A Minnesota attorney charged with extorting money from people who downloaded porn videos says he did not break the law by threatening or filing lawsuits. He asked a judge Friday to dismiss federal charges. Prosecutors say Paul Hansmeier and a fellow University of Minnesota law school graduate John Steele uploaded video porn to the internet. They allegedly then filed or threatened copyright lawsuits against people who downloaded the material.
When Amazon decides to move into a new industry in a big way, there's reason to wonder how the existing business can compete, let alone survive. If Amazon's $13.7 billion acquisition of Whole Foods goes through, it could have a major impact in the Twin Cities. The online mega-retailer could offer a broader range of perishable groceries than it already does, and get them to many more people faster.
Edmund Negron, his wife and four daughters started hunting for a house about a year ago. He's seen nearly 50 properties in his search for a home that'll cost $150,000 or less. Last week, Negron visited three houses on St. Paul's East Side. None of their online listings included interior photos. For good reason, it turned out. The houses were riddled with problems — punched-out walls, cracked bath tiles, trash-strewn sloping floors, filthy appliances, peeling lead paint and more.
Muck Rack makes it simple to find people, tweets, or articles that mention any name, keyword, company, hashtag etc. We've compiled this guide to help you make the most of your search.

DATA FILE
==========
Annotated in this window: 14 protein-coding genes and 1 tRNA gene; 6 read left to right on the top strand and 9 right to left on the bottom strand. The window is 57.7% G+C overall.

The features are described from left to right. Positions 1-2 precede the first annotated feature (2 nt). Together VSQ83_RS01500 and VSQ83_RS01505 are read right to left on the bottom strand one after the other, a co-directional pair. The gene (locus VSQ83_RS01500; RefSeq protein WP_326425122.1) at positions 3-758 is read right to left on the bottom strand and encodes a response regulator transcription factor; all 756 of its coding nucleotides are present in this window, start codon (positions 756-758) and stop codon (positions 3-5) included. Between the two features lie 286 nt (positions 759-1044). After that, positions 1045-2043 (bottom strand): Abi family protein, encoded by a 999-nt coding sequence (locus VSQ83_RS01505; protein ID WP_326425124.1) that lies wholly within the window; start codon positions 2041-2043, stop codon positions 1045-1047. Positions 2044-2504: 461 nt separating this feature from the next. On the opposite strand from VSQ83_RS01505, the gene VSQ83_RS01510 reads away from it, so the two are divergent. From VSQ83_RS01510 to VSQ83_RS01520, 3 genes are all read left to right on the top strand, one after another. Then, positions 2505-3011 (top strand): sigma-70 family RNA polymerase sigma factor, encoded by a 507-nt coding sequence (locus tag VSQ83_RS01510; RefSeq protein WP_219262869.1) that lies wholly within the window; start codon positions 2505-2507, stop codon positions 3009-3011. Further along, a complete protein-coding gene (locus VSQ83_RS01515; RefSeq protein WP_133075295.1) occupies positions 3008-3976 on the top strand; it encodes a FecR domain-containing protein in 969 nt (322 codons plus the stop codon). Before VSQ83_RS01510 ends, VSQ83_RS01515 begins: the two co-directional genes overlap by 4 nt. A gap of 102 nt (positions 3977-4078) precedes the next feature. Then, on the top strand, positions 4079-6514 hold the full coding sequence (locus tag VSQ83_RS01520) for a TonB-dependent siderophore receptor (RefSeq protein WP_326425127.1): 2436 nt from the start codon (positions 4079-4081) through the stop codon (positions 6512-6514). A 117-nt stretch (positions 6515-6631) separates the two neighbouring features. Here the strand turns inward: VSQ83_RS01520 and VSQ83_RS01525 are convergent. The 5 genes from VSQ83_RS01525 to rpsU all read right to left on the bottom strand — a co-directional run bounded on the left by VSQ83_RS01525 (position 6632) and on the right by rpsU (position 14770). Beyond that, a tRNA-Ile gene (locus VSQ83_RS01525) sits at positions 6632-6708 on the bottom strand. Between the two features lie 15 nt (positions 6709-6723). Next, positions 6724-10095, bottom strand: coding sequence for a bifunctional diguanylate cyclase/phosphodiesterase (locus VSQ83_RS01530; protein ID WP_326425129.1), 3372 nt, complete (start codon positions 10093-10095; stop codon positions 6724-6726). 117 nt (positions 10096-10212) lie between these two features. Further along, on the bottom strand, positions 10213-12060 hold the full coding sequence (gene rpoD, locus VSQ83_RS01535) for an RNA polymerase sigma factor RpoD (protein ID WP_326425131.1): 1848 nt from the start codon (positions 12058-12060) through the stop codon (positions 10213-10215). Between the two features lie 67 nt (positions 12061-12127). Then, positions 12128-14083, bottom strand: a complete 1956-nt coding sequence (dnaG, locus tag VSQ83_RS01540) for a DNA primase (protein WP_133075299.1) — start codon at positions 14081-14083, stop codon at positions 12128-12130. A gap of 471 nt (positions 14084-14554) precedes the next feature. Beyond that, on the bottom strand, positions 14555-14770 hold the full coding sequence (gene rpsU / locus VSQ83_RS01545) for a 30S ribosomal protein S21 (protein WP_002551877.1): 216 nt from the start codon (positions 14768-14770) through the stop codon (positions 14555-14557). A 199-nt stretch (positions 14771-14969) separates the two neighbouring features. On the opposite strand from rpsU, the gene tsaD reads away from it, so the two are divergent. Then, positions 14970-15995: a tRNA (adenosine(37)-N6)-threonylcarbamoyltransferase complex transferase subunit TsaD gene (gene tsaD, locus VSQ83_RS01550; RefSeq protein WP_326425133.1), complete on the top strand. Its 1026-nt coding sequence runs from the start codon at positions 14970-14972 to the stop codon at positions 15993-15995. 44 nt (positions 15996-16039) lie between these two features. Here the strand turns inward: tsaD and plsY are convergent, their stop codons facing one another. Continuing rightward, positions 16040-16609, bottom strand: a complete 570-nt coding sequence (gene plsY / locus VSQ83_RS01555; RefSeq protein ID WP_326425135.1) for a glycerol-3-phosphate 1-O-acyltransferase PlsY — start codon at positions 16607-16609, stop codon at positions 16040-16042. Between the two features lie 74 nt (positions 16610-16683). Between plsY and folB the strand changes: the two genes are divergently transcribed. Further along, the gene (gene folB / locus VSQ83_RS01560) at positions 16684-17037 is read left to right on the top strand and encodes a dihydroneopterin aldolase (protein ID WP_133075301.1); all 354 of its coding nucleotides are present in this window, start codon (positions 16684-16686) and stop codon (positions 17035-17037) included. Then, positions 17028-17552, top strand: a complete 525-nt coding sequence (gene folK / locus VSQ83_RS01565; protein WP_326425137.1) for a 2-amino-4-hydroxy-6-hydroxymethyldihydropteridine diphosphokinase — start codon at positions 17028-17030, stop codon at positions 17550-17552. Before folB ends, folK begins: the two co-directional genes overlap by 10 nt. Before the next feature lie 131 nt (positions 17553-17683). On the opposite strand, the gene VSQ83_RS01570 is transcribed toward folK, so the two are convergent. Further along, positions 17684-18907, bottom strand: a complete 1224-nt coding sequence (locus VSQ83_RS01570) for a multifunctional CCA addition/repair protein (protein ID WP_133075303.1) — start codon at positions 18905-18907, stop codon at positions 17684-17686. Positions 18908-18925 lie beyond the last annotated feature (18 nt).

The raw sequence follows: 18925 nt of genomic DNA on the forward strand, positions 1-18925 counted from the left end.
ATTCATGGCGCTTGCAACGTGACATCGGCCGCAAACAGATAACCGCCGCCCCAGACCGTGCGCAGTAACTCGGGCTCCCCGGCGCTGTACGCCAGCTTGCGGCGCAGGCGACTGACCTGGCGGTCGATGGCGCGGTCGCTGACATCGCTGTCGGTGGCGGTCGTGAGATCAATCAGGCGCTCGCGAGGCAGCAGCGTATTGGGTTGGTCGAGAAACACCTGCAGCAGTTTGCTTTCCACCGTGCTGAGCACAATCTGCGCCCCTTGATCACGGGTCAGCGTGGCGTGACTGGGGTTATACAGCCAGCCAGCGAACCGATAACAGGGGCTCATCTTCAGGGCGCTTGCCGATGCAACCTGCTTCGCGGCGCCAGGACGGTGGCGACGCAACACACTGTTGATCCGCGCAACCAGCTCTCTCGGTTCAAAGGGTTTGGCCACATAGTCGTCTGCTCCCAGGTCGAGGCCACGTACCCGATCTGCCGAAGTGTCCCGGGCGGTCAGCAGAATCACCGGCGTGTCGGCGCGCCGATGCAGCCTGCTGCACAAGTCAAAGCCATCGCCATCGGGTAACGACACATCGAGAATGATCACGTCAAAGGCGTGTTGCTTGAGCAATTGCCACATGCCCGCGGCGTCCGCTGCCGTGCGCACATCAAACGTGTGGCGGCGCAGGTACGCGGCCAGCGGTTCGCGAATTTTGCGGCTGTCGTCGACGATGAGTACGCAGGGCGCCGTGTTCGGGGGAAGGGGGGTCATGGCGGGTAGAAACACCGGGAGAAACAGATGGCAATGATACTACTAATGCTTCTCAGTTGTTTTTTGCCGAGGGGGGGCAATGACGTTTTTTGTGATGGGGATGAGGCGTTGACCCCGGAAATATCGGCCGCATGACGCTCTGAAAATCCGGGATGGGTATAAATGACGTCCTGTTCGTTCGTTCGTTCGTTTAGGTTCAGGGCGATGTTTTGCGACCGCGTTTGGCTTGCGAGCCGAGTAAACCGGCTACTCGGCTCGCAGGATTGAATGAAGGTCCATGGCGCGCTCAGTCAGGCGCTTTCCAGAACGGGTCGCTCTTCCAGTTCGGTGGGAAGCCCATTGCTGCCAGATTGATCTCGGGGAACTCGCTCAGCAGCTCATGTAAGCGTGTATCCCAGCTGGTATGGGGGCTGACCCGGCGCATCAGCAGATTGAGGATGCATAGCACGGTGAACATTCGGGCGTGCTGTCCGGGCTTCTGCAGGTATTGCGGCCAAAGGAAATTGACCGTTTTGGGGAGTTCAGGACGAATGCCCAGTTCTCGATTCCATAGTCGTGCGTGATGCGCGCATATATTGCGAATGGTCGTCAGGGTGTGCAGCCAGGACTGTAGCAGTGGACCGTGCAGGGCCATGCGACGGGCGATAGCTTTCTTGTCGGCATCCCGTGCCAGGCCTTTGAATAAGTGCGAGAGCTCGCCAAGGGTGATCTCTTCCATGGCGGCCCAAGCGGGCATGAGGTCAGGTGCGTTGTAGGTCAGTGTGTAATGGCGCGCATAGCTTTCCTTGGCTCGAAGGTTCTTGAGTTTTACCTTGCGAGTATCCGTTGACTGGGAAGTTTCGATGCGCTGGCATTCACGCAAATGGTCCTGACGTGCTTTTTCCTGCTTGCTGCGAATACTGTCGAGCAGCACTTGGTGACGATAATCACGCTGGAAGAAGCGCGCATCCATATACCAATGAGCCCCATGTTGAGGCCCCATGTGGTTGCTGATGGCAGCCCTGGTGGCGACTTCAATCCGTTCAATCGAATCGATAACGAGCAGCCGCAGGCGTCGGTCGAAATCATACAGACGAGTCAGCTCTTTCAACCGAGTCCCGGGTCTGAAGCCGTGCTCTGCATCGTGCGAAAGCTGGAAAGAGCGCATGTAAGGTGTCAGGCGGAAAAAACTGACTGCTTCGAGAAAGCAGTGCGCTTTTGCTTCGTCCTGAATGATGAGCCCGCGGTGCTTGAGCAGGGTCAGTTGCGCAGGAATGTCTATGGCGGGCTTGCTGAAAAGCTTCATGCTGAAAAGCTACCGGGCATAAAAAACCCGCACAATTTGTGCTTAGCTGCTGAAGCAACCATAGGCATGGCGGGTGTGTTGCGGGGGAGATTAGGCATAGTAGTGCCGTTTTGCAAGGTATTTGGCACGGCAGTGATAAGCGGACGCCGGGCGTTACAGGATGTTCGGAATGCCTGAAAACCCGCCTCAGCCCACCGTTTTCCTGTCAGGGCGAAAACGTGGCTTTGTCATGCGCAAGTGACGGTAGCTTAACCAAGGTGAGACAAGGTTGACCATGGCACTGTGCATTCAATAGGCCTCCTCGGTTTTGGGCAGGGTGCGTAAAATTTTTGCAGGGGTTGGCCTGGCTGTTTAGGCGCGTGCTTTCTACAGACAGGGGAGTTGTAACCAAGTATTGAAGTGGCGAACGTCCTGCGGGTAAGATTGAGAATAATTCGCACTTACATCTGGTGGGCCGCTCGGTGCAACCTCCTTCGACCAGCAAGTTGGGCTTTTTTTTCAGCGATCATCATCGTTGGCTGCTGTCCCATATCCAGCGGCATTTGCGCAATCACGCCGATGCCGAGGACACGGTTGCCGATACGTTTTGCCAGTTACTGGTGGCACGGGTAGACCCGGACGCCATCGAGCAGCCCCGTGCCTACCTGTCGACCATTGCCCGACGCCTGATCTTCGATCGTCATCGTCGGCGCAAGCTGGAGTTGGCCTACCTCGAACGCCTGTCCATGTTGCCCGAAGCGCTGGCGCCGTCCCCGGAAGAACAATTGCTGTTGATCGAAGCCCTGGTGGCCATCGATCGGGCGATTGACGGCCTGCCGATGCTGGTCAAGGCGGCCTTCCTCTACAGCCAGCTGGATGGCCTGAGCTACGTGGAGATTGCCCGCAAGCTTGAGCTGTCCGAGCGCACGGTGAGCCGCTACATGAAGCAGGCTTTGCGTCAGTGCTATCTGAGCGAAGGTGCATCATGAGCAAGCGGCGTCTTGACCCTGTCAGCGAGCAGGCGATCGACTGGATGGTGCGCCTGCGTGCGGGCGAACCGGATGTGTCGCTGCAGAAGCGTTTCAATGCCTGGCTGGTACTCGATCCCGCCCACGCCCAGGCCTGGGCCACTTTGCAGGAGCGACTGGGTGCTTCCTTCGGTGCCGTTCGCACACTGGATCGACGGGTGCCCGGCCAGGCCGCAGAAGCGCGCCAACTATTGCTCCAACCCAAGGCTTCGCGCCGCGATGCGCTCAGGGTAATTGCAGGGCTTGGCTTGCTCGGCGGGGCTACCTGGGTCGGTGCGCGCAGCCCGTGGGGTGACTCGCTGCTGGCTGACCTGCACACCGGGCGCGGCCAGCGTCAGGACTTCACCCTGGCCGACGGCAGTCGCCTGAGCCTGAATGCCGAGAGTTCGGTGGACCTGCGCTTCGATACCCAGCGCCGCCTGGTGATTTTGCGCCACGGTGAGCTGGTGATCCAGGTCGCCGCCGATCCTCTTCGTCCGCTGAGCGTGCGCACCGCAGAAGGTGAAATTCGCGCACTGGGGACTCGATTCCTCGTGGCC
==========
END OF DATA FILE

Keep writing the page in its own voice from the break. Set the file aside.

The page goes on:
Selecting a term
Start searching tweets, articles from media outlets, articles mentioned in tweets, journalists'
names, titles and bios with some suggested searches:
Companies or Topics (e.g. iPhone, Microsoft)
Phrases (e.g. "cloud computing") — use quotes to keep the terms together
Twitter handles (e.g. @username) — returns those who have mentioned or replied to
Names (e.g. "David Pogue")
Hashtags (e.g. #sxsw, #london2012)
Bio details (e.g. vegan, Olympics, father)
Muck Rack's Advanced Search allows for many boolean operators.
Find results that mention multiple specified terms, use AND or
+. For example, ensure each result contains both Elon Musk and Mark Zuckerberg by
searching Obama AND Romney or Obama + Romney.
Use the operators OR or , to broaden your search when you'd like either of
multiple terms to appear in results. (This is the default behavior of our search when no operators
are used.) For example, search for democrat OR republican to find results that refer to
Democrats and/or Republicans.
Use NOT or - to subtract results from your search. For
example, searching Disney will yield results about the Walt Disney Company as well as Walt Disney
World Resort. To exclude mentions of Disney World, search for Disney -World or Disney
When using one of these operators with a phrase, enclose it in quotation marks. For example, you can
find results about smartphones excluding Apple's iPhone 4S by searching smartphone -"iPhone
Exact case matching or punctuation
If you're searching for a brand name or keyword that relies on specific punctuation marks or capitalization, you can
find results that match your exact query by adding matchcase: before the keyword you're searching for, like matchcase:E*TRADE .
Use parentheses to separate multiple
boolean phrases. For example, to find journalists talking about having fun in Disney World or
Disneyland, search for ("disney world" OR disneyland) AND fun.
An asterisk can be used to search for any variation of a root word truncated by the asterisk. For example, searching for admin* will return results for administrator, administration, administer, administered, etc.
A near operator is an AND operator where you can control the distance between the words. You can vary the distance the near operation uses by adding a forward slash and number (between 0-99) such as strawberries NEAR/10 "whipped cream", which means the strawberries must exist within 10 words of "whipped cream".